34th Sunday in Ordinary Time 2011

CHRIST the KING 2011 

Ezekiel 34: 11-12, 15-17
1 Cor 15: 20-26, 28
Matthew 25 31-46

cross3In a certain country many hundreds of years ago the king wondered if all the honour and attention he got from the people was because of his position as king or simply because the people really cared for him. So one day he dressed as a beggar and stole out of the palace, went to the local market and sat down in the main square begging. He had decided to reward anyone who really showed interest in him. Nobody paid any attention to him except, near midday, an old woman came up to him, knelt before him and took out a piece of cloth. In it were some coins and she shared them with the disguised king saying she had been at the city gate which was the best place to beg. He thanked her and asked where she lived and she explained it was in a little hut by the river. Imagine her great astonishment when next morning the king now dressed as the king visited here and rewarded her very generously for her kindness. What the king gave her was out of all proportion to her gift to him.

The gospel today is something like that. For the past few Sundays we have been hearing some parables.  These can be interpreted differently depending on how the hearer responds.  But today’s gospel parable is very clear and leaves no room for wrong interpretation. Jesus is telling us that what we do to the least of others he takes it as done to himself. The core of the story is not so much the fact that we shall be judged by our labours of love but that the king whom we must serve with love takes the form of, and is present in, the least among men and women. How wonderful to serve Jesus if he appears like a royal figure or perhaps as the Pope or a president.  But the story presents the King of the Universe taking the face of a person who is hungry, thirsty, in need of hospitality. And the response is found in the simple ordinary human gestures of giving someone food or drink or a simple welcome.  Sometimes we may have nothing to give people other than to treat them in the way Jesus treats people. Saul on the road to Damascus, on his way to persecute the disciples of Jesus, when falling to the ground because of a light from heaven that surrounded him heard a voice.  It said “Saul, Saul, why are you persecuting me”.  When Saul asked who it was the reply was “I am Jesus and you are persecuting me”. A clear statement that Jesus regards as what we do to others as being done to himself.  Besides, one can easily say ‘I love God’.  There is a very simple test – how do I love my brother and sister, especially the least ones

Today’s gospel is telling us two things among others. Firstly, it must be help in simple things. This we can all do. The things which Jesus picks out: giving a hungry man a meal or a drink or welcoming a stranger, visiting the sick or prisoners are all things which anyone can do. It is not a question of giving away large sums of money, being famous and well known. It is a question of giving simple help to those we meet daily. There never was a parable that opened the way to glory to the simplest people. Secondly, it must be help which is uncalculating. Those in the story who helped did not think they were helping Christ. It was natural, instinctive, an uncalculating act of kindness. Whereas the attitude of the other group was that if they had only known, of course they would have given help.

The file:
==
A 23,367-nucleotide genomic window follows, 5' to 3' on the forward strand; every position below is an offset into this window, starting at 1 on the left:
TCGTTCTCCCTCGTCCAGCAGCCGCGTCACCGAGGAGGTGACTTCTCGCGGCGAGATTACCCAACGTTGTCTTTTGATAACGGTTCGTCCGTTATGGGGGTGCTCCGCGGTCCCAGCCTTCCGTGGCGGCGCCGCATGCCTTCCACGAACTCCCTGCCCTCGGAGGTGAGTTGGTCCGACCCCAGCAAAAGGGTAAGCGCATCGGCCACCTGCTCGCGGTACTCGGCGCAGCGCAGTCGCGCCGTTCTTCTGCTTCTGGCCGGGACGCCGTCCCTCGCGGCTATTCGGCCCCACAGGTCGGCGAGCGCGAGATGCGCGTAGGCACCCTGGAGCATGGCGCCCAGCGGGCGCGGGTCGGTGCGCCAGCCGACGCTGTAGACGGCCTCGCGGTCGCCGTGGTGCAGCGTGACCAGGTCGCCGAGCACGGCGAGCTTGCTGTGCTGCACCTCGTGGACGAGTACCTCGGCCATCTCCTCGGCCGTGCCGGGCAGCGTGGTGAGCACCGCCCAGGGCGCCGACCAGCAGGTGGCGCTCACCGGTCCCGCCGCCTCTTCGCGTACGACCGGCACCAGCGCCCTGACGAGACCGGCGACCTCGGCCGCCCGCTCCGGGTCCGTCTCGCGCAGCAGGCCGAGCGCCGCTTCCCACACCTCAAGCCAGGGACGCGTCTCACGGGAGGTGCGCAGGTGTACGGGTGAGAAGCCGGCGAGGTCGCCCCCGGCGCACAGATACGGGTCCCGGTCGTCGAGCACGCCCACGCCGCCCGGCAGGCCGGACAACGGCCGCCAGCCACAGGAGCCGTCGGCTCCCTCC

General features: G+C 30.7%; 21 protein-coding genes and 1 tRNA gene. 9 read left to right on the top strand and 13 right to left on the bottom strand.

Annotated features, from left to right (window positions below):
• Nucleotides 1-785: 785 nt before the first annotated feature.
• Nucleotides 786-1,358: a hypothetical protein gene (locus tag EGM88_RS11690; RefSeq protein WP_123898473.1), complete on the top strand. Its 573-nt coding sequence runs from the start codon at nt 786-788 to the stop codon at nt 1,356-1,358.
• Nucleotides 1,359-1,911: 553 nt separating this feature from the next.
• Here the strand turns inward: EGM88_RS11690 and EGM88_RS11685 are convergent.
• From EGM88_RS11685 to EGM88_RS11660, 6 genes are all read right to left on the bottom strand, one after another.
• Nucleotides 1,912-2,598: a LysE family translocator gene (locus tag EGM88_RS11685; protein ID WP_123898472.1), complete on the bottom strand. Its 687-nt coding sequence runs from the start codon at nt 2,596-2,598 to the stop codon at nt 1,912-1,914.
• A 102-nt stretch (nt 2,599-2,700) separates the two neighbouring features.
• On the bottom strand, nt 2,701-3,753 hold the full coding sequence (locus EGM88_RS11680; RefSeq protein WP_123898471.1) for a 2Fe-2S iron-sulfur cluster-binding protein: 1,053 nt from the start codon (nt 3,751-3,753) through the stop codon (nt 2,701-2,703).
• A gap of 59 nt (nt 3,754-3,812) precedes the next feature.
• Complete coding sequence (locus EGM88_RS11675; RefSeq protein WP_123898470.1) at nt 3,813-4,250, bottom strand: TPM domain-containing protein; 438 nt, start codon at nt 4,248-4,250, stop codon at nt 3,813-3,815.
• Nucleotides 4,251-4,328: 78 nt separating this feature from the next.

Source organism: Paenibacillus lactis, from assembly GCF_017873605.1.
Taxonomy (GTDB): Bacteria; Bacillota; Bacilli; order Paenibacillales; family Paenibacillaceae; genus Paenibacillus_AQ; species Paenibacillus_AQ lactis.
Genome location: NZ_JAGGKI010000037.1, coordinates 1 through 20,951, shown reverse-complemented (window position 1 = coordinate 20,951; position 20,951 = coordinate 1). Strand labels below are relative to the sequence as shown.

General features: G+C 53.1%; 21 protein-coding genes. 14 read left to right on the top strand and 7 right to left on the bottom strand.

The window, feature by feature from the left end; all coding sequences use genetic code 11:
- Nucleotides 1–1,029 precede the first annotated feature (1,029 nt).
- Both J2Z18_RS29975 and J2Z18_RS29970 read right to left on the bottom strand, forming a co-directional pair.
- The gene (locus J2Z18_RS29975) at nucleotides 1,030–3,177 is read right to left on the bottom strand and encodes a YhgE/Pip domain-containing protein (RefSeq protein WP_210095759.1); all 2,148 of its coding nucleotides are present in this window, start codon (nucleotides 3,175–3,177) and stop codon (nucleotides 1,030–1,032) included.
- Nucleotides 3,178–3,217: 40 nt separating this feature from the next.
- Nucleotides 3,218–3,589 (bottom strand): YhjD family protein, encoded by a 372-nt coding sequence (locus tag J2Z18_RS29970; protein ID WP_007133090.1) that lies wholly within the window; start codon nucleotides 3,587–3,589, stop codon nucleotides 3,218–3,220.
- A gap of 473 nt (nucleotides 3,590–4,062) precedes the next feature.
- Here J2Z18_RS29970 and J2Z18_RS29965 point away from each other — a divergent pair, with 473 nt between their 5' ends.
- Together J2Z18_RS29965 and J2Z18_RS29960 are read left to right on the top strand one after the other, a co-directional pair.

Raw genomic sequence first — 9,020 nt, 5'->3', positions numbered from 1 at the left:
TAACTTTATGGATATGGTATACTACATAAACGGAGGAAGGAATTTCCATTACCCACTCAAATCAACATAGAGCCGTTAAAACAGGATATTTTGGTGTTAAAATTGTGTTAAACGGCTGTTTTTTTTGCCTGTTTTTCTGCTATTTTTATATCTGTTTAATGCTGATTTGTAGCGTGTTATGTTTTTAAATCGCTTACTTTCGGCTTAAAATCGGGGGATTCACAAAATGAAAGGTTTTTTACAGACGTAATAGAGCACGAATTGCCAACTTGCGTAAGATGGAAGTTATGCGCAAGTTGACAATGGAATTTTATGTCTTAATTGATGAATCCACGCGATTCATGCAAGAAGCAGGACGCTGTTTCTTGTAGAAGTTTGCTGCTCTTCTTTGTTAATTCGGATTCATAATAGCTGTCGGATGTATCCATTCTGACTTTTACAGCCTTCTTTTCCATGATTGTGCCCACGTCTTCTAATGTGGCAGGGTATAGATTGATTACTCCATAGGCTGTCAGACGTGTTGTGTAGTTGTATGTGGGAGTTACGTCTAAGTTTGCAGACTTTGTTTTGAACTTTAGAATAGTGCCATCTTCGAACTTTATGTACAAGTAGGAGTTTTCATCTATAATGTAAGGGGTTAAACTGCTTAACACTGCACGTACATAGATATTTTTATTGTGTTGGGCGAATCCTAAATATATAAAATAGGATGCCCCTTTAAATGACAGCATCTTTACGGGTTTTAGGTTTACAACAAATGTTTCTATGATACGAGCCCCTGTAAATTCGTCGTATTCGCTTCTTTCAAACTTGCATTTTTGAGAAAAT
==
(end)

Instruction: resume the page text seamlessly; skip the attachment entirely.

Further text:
But Jesus still comes to us in his distressing disguise. The Salvation Army is a Christian denomination. They don’t believe in baptism, the Eucharist or in priesthood.  Yet you hear nobody criticising them. Why?  Because what they do speaks so loudly that no one cares what they believe. They provide soup kitchens for the hungry. They clothe the naked on the streets. They rehabilitate those addicted to drugs or alcohol.  They are there wherever disaster strikes. As far as people are concerned these are the things that count. They are what counts for God as well. Today’s parable makes no mention of people’s beliefs but only of the practical help they gave or did not give to the needy and disadvantaged.

At the end of the Eucharist we hear the words: ‘Go, the Mass is ended’. Go and do what? Surely to be of service to others. Maybe the others, the least are members of my own family, someone close to me – a wayward son, a pregnant unmarried daughter, a drug addict, an unemployed friend in need.

It is not God who sends people to hell – it is we who choose heaven or hell depending on how we treat the least of our brothers and sisters.  The choice is ours and God will respect that.

The Good News we celebrate today, is that we have a king, who unlike the kings or rulers of this world, pays attention to us and helps us not only when we are needy and disadvantaged but especially when we are needy and disadvantaged. The challenge today is to forget our own needs for love and happiness (often mistaken as pleasure) and to reach out in love to make someone happy who may be in greater need.  For whatever we do to the needy children of God, those brothers and sisters of Jesus, above all the least of them, we do to Jesus himself. He says so.

“Lord, help us to love and serve you in all especially those most in need.  Amen.”

Fr. Jim Kirstein, SMA